I have called up Diana Beresford-Kroeger, the famed Irish botanist and bestselling author, to ask about the megafires that carpeted much of North America in dense smoke last summer.
In British Columbia alone, wildfires released between 150 and 200 megatonnes of carbon dioxide in 2017. That’s more than twice the volume created by human activities in the province.
Beresford-Kroeger, who calls herself a renegade scientist, has been studying forests all her life and is one of the world’s leading experts on the many medicinal properties of trees.
Coming from a strong Celtic tradition, the 74-year-old plain speaker delivers a good dose of traditional knowledge with her science, combining data with old-fashioned wisdom.
The global forest, which keeps the atmosphere rich in oxygen and low in carbon dioxide, “forecasts our future in every breath it takes and every seed it releases into the leaf mold of the forest floor,” she has written.
On the day when I reach her to discuss the megafires that consumed parts of California, Chile, Sweden and B.C. last summer, she says she has both good and terrifying news.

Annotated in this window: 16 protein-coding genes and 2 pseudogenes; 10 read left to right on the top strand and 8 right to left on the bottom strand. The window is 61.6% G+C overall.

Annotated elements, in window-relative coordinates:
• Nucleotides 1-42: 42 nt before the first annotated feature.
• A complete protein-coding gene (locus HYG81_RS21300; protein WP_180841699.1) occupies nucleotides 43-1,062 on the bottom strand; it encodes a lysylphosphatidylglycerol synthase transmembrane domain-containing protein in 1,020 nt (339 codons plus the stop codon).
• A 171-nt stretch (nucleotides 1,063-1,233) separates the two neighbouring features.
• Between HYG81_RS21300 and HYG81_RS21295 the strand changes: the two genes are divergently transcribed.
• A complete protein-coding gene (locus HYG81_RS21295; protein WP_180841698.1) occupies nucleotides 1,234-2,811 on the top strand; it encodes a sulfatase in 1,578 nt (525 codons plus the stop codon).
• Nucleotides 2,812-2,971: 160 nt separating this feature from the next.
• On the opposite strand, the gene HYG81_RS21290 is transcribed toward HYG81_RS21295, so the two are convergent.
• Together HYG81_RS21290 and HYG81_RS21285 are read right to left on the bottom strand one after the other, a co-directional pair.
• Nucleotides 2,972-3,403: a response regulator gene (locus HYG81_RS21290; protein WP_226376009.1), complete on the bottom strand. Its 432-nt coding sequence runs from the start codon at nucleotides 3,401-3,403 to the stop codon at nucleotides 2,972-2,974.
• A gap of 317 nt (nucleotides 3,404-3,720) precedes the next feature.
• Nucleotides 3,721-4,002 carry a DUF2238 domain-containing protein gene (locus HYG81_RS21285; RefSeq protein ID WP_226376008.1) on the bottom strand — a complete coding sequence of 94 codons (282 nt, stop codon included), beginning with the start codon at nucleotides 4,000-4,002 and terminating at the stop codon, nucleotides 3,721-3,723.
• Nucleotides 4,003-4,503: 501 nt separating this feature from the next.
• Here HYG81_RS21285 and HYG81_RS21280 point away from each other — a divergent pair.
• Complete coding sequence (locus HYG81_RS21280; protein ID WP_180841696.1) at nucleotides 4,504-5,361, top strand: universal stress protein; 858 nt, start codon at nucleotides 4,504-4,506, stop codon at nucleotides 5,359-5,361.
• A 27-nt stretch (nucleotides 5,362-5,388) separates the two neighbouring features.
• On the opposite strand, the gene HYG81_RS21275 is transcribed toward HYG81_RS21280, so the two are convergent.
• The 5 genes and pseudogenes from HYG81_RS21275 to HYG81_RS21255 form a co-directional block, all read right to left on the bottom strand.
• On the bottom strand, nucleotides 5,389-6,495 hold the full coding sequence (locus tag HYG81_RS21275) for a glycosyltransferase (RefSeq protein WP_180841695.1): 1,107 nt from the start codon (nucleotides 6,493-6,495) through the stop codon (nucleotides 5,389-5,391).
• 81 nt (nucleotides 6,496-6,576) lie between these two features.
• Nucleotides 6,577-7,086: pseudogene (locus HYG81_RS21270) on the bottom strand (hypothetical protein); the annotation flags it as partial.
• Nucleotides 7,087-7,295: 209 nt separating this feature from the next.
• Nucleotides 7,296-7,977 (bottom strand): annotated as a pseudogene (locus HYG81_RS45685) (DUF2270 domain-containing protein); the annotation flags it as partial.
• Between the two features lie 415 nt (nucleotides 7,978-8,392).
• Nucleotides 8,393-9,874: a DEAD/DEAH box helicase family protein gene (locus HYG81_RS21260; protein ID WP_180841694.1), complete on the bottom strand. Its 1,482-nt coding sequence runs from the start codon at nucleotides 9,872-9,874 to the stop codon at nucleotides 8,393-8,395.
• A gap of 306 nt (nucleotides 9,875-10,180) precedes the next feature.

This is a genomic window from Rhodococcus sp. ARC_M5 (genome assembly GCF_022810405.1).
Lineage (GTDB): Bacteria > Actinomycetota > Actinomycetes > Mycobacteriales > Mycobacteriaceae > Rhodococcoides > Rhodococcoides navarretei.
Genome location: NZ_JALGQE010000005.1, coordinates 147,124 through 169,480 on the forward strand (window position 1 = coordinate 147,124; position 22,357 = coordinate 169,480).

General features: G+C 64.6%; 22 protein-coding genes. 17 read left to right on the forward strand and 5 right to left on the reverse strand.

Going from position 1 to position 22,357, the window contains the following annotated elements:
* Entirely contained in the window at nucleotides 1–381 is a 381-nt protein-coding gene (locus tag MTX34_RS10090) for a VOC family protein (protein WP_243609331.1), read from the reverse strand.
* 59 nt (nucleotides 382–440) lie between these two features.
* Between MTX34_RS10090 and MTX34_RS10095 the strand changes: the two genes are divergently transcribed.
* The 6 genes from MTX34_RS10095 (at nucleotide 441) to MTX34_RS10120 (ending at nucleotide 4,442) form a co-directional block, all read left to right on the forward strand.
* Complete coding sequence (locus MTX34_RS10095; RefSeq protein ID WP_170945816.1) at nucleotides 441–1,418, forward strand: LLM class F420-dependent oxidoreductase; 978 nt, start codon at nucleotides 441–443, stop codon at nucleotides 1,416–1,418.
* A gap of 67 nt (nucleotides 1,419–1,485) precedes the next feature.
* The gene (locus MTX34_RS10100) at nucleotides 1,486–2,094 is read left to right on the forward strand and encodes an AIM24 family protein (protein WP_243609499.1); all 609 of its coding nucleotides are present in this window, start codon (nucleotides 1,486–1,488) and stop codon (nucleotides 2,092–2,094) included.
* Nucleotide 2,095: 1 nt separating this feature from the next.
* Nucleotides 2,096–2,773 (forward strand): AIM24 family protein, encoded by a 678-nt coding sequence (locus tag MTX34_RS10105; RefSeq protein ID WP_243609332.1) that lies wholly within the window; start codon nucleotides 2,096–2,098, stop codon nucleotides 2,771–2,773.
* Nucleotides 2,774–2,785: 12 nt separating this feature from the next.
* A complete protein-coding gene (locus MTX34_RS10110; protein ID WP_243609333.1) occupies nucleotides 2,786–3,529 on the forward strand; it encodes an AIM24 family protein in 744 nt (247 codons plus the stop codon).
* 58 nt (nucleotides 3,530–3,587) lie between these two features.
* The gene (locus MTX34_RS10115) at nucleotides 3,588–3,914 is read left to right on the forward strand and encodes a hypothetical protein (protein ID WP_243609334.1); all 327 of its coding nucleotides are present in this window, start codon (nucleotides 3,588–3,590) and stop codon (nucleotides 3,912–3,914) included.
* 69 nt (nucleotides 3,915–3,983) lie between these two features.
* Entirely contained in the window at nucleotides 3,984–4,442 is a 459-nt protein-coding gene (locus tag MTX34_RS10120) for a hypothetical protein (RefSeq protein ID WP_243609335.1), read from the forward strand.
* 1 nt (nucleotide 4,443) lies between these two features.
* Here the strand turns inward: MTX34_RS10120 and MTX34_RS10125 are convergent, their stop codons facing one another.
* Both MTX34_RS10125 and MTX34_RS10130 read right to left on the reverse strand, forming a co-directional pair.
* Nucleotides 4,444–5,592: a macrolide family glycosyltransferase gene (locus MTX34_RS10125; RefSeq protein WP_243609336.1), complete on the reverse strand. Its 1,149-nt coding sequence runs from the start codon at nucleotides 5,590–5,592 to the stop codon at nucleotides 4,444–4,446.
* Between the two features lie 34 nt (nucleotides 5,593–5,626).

But first Beresford-Kroeger tells me she has just walked into her house just south of Ottawa from her research garden, where native and endangered trees thrive, and is covered in mud.
“You should know,” she begins with a laugh, “that you are talking to a dirty woman.”
And then she plunges into the subject of wildfires, which burned almost 3.4 million hectares of forest last year across Canada — a nearly threefold increase over 2016.
The first point Beresford-Kroeger wants to make is that the fires consuming places like California and B.C.’s Interior were foretold by Indigenous people thousands of years ago.
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